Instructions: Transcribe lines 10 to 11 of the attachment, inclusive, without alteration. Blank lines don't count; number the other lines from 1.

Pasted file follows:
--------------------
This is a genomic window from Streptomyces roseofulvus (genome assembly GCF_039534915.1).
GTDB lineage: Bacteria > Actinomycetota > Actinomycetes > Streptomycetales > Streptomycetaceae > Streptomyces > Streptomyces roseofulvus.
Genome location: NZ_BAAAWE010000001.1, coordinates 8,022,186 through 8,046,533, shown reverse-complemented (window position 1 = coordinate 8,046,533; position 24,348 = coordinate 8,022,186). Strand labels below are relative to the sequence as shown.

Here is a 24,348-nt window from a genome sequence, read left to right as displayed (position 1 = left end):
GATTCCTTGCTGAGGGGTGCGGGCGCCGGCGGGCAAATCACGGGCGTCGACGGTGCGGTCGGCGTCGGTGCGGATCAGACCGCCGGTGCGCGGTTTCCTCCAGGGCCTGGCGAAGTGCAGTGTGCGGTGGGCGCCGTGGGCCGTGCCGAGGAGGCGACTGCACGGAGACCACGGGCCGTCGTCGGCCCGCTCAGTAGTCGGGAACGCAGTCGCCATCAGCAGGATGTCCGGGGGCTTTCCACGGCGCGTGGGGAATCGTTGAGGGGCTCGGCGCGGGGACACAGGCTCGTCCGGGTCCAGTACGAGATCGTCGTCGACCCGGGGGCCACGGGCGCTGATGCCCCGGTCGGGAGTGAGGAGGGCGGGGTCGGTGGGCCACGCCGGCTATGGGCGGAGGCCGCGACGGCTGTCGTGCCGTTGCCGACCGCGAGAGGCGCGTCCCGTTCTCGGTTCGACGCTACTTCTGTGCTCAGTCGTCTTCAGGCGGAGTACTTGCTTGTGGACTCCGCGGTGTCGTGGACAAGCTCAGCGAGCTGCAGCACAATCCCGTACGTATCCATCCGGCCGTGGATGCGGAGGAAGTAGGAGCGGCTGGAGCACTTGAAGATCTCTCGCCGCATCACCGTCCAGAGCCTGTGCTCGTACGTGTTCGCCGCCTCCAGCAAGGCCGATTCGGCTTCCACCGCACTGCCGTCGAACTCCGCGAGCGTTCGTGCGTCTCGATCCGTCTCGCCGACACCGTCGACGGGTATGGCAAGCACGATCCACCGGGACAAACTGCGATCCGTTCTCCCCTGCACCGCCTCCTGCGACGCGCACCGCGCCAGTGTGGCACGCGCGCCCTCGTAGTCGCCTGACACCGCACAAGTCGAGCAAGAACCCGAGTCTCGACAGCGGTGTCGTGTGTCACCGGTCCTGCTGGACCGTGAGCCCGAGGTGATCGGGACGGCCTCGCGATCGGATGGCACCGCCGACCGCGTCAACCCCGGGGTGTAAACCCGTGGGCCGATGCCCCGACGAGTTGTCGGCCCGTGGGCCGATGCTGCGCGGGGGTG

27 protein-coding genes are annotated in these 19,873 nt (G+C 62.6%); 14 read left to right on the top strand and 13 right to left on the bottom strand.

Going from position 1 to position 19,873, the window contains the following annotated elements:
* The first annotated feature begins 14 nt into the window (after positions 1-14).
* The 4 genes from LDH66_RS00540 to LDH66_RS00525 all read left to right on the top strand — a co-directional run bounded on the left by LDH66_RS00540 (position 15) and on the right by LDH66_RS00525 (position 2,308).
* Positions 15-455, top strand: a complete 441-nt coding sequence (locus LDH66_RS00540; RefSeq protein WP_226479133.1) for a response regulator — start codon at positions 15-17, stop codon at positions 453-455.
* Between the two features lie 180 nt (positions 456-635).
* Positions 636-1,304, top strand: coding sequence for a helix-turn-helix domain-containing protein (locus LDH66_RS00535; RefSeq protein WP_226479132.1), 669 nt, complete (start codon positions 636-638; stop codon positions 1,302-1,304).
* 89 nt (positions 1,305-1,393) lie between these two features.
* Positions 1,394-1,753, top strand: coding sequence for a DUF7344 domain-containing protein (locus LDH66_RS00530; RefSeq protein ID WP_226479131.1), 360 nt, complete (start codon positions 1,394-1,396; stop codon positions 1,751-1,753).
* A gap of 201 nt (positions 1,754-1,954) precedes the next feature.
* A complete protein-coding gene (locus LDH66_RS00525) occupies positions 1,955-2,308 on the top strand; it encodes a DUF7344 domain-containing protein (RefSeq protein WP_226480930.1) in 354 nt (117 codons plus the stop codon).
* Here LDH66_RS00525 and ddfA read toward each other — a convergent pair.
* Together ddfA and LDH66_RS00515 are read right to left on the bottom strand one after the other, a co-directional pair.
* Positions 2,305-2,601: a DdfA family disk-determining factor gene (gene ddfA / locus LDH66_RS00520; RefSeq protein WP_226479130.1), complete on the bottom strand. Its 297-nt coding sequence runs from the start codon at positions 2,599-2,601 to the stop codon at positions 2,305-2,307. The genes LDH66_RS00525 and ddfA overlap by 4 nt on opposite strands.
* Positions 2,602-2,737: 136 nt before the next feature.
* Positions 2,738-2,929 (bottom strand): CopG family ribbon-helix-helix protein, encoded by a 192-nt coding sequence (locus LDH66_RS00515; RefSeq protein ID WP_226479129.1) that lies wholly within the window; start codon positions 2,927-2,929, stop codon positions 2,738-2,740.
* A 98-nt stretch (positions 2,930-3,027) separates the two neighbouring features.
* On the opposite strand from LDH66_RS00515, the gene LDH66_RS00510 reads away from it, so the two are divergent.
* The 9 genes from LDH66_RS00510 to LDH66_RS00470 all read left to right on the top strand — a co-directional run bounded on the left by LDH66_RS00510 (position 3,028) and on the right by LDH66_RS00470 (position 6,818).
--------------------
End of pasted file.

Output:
* Positions 15-455, top strand: a complete 441-nt coding sequence (locus LDH66_RS00540; RefSeq protein WP_226479133.1) for a response regulator — start codon at positions 15-17, stop codon at positions 453-455.
* Between the two features lie 180 nt (positions 456-635).